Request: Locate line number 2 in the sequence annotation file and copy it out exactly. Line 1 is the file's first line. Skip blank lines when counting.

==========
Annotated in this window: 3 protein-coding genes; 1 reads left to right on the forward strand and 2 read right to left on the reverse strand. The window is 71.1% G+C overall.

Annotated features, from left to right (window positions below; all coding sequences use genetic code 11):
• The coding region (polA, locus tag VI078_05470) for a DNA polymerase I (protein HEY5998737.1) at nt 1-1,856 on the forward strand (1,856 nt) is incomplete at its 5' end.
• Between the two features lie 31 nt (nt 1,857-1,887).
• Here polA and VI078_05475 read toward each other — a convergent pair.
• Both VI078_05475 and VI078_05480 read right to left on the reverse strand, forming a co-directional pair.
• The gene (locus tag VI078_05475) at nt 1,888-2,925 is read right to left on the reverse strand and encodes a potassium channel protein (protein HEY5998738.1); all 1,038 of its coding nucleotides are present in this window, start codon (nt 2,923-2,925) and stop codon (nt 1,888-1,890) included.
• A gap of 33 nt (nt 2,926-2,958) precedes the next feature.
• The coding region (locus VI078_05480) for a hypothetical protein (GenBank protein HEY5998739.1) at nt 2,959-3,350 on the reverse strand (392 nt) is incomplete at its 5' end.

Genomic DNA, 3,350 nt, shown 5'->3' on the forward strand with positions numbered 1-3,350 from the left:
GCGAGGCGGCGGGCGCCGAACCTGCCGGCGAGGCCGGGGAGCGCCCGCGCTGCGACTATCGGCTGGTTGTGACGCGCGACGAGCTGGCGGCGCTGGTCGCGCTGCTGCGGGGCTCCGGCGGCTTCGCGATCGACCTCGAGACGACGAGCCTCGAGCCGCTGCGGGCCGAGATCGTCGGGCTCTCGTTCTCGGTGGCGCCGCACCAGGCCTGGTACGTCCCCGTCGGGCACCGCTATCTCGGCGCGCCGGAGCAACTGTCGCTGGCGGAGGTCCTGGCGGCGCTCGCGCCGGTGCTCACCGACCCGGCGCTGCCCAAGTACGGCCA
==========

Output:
Annotated features, from left to right (window positions below; all coding sequences use genetic code 11):